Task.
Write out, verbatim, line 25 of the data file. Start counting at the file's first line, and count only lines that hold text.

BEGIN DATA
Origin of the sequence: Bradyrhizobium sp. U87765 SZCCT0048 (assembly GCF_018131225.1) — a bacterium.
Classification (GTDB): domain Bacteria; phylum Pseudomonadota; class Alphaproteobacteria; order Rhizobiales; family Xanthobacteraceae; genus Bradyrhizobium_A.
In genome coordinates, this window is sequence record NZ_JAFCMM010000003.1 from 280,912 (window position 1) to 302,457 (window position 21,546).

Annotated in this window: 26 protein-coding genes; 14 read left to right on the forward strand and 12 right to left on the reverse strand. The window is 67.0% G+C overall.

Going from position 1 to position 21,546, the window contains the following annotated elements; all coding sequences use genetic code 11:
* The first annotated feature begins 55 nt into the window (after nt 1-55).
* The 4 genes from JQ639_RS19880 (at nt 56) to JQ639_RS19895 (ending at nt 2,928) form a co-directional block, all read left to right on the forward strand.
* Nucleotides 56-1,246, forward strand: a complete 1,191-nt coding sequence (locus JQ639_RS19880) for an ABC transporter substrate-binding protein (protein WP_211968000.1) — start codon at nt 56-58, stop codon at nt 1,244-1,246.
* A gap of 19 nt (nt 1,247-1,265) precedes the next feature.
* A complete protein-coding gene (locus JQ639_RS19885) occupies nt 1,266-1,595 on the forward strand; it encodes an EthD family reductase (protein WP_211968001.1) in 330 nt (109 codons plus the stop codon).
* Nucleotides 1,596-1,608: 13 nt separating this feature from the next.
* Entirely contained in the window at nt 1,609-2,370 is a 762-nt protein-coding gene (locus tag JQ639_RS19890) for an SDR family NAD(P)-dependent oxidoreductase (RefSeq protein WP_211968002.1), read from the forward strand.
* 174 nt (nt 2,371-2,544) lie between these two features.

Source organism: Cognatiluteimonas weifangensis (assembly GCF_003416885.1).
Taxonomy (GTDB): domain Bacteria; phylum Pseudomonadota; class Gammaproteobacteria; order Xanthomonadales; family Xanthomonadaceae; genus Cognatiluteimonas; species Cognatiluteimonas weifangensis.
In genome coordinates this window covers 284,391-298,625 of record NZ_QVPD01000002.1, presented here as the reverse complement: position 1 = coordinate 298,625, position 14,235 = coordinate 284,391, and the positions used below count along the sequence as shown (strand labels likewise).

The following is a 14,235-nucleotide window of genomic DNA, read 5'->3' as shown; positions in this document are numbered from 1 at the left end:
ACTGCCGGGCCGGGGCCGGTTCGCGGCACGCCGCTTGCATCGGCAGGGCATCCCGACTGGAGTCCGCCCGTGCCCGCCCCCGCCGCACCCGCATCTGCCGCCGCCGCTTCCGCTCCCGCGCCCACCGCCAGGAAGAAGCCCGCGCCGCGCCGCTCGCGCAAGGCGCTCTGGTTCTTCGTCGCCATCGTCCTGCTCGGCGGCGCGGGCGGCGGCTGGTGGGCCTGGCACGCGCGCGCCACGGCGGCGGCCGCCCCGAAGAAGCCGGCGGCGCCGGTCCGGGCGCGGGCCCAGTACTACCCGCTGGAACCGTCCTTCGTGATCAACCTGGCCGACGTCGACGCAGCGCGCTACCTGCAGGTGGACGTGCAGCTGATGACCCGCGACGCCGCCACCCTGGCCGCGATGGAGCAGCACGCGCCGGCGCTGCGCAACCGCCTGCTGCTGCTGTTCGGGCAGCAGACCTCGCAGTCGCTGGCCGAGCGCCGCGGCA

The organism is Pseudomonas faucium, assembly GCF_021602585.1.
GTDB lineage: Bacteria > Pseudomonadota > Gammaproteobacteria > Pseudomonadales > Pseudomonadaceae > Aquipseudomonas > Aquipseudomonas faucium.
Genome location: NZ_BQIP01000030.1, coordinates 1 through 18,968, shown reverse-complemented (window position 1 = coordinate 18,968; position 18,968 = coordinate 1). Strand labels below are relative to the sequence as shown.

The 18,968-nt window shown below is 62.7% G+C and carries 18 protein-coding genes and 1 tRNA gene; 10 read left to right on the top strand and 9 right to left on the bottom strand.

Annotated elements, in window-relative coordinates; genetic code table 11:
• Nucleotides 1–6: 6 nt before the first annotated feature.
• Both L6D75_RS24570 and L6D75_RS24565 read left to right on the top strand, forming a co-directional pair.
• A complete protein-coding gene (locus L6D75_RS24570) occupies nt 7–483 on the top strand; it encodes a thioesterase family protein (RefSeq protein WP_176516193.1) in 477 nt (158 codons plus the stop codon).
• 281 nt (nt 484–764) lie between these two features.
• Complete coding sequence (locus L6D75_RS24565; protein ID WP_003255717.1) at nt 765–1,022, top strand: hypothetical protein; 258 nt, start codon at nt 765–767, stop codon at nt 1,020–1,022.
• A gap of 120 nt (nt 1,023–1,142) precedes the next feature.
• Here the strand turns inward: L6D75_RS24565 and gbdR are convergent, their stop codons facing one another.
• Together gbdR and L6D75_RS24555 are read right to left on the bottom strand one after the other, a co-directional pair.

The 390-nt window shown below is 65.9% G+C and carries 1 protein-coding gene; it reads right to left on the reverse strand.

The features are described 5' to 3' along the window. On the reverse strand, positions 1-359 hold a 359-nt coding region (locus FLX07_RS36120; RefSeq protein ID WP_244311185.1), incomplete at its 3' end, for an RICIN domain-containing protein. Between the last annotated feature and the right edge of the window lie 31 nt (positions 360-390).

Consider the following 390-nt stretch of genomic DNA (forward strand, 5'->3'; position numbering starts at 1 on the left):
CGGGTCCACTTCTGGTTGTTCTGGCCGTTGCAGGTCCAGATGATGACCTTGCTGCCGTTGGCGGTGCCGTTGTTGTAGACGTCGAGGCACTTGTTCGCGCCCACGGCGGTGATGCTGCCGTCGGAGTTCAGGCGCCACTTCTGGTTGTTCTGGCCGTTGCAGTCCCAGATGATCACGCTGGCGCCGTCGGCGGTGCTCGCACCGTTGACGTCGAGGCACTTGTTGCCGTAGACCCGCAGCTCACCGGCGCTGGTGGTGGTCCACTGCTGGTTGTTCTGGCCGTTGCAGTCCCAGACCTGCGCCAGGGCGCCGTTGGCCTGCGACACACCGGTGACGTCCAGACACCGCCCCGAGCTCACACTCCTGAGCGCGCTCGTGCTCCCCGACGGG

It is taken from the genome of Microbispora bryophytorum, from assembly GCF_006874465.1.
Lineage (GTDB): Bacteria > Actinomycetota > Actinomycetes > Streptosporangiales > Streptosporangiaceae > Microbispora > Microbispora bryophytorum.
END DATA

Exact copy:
• Both L6D75_RS24570 and L6D75_RS24565 read left to right on the top strand, forming a co-directional pair.